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Saskatchewan’s climate change costs going up while budget appears to have gone down

Click to play video: 'Climate change costs up, budget down' Climate change costs up, budget down
WATCH: Saskatchewan has been tasked with some big changes to reduce its emissions, but this year's provincial budget estimates show significantly less money to co-ordinate for the cause than last year's did. – Apr 10, 2021

Saskatchewan is tasked with making some big changes to reduce emissions, but Environment Minister Warren Kaeding says the province didn’t budget for them this year.

While the province lost its Supreme Court battle against the federal government’s push for carbon pricing and has announced it will now come up with a system of its own, Kaeding told Global News the 2021-22 budget that was released on Tuesday was determined in advance of the ruling.

“We had a very compelling argument. We were quite confident in what we put forward. So we’re not going to preclude having kind of an if-and-or-what developed in the budget,” Kaeding said on Thursday. “Anything we do now will likely be in the next budget year.”

In a news release earlier in the week, the government did note $255,000 would go to the output-based performance standards program to assist with developing and implementing carbon offset.

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Read more: Saskatchewan to bring in own carbon price on fuel following Supreme Court decision

But moreover, the 2021-22 budget estimates show $3.35 million for climate change and adaptation this year, compared to $5.873 million the fiscal year prior. Officials have attributed the drop to the winding down of the net-metering program that allows customers to connect renewables to the grid to offset the cost of what’s drawn out.

Saskatchewan Environmental Society board member Peter Prebble said the dip in funding is disappointing.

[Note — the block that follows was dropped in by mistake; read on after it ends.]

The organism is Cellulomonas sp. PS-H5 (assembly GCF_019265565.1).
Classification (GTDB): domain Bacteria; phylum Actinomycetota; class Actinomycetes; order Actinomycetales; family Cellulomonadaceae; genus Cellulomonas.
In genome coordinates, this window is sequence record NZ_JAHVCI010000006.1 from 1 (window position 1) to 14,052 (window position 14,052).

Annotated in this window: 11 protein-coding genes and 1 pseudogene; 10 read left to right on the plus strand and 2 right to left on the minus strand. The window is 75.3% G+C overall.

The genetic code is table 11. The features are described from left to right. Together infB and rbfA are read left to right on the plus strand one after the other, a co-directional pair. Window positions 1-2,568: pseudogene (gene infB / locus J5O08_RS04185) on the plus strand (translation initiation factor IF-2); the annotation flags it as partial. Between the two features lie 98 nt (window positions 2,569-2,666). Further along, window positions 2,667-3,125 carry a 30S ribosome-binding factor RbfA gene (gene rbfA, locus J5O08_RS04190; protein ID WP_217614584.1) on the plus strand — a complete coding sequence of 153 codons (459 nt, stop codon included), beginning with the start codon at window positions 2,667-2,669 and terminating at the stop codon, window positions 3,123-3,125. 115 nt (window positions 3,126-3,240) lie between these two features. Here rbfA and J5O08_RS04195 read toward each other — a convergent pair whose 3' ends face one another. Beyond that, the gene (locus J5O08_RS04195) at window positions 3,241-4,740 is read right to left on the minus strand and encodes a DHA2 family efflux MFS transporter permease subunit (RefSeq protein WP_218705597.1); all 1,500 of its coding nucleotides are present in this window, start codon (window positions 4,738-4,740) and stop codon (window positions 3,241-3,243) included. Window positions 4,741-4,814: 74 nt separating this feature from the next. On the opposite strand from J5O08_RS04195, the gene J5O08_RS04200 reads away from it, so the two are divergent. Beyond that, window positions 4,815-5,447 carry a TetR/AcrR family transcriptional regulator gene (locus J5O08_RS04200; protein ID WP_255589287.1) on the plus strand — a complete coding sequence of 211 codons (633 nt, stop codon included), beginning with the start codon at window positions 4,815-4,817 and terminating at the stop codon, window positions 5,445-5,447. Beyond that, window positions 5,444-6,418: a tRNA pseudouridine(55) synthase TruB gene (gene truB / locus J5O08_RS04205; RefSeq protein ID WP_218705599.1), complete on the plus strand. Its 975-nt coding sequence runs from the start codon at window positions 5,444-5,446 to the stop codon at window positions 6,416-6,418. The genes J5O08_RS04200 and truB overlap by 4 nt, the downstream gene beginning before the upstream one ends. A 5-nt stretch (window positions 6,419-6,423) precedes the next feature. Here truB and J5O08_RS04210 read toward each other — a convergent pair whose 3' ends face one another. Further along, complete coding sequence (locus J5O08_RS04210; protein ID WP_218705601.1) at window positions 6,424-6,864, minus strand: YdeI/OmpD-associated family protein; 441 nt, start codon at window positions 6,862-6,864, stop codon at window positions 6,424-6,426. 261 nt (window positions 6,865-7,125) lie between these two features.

“I was really hoping to see in this budget a commitment by the government of Saskatchewan to a more ambitious greenhouse gas emission reduction plan,” Prebble told Global News.

“The Supreme Court has emphasized that every province needs to pull its weight and it’s also identified that Saskatchewan and Alberta have been increasing their emissions over the last decade,” he said.

Read more: Saskatchewan unveils climate change plan; will not submit to Ottawa for assessment

According to the most recent publicly available Statistics Canada data, Saskatchewan emitted 76.4 megatonnes of greenhouse gas emissions (or carbon dioxide equivalent) in 2018. While it was behind Alberta, Ontario and Quebec in terms of the sheer volume, a breakdown by population moves it up to the top spot, with approximately 69 tonnes per capita.

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The United Nations has said emissions need to drop by 45 per cent from 2010 levels by 2030 to reach net zero by 2050.

Under the 2015 legally binding climate treaty, the Paris Agreement, Canada committed to a 30 per cent reduction from 2005 levels by 2030. It’s a goal Saskatchewan subscribed to.

But figures currently on the provincial government’s website suggest Saskatchewan is aiming for an approximately 16 per cent reduction from 2018 levels.

“Did you know: 12 million tonnes of annual greenhouse gases will be reduced by 2030 through the Prairie Resilience strategy,” states a sidebar on the website, which doesn’t provide any point of reference or clear baseline.

Kaeding touted Saskatchewan’s Methane Action Plan for the oil and gas sector, which has begun to yield some tangible results. He also noted investment in small modular reactors and that the overall budget reflects initiatives built into other departments.

Click to play video: 'Saskatchewan to bring in own carbon price on fuel following Supreme Court decision' Saskatchewan to bring in own carbon price on fuel following Supreme Court decision
Saskatchewan to bring in own carbon price on fuel following Supreme Court decision – Mar 26, 2021

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